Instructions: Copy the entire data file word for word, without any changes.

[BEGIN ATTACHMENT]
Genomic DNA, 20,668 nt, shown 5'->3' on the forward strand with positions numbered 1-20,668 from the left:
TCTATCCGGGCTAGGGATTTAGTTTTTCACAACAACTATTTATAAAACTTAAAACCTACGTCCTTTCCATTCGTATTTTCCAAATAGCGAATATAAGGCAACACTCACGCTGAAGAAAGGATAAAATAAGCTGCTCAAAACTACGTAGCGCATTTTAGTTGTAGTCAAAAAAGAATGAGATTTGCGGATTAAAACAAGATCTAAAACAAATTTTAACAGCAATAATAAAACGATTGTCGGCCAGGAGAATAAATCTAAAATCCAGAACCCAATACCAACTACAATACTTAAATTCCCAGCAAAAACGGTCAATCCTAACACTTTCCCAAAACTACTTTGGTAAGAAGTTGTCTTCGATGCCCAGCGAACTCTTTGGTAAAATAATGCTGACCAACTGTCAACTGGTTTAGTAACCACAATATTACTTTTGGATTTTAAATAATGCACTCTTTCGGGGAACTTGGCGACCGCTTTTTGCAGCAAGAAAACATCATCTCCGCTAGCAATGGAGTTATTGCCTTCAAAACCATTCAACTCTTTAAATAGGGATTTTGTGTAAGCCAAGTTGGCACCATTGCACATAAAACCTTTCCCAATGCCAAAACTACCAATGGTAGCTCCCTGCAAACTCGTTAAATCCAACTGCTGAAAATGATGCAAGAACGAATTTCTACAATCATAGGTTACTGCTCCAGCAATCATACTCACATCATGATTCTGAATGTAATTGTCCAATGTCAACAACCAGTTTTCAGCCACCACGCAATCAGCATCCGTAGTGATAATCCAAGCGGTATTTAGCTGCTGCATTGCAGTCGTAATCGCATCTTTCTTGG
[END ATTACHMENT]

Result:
Genomic DNA, 20,668 nt, shown 5'->3' on the forward strand with positions numbered 1-20,668 from the left:
TCTATCCGGGCTAGGGATTTAGTTTTTCACAACAACTATTTATAAAACTTAAAACCTACGTCCTTTCCATTCGTATTTTCCAAATAGCGAATATAAGGCAACACTCACGCTGAAGAAAGGATAAAATAAGCTGCTCAAAACTACGTAGCGCATTTTAGTTGTAGTCAAAAAAGAATGAGATTTGCGGATTAAAACAAGATCTAAAACAAATTTTAACAGCAATAATAAAACGATTGTCGGCCAGGAGAATAAATCTAAAATCCAGAACCCAATACCAACTACAATACTTAAATTCCCAGCAAAAACGGTCAATCCTAACACTTTCCCAAAACTACTTTGGTAAGAAGTTGTCTTCGATGCCCAGCGAACTCTTTGGTAAAATAATGCTGACCAACTGTCAACTGGTTTAGTAACCACAATATTACTTTTGGATTTTAAATAATGCACTCTTTCGGGGAACTTGGCGACCGCTTTTTGCAGCAAGAAAACATCATCTCCGCTAGCAATGGAGTTATTGCCTTCAAAACCATTCAACTCTTTAAATAGGGATTTTGTGTAAGCCAAGTTGGCACCATTGCACATAAAACCTTTCCCAATGCCAAAACTACCAATGGTAGCTCCCTGCAAACTCGTTAAATCCAACTGCTGAAAATGATGCAAGAACGAATTTCTACAATCATAGGTTACTGCTCCAGCAATCATACTCACATCATGATTCTGAATGTAATTGTCCAATGTCAACAACCAGTTTTCAGCCACCACGCAATCAGCATCCGTAGTGATAATCCAAGCGGTATTTAGCTGCTGCATTGCAGTCGTAATCGCATCTTTCTTGG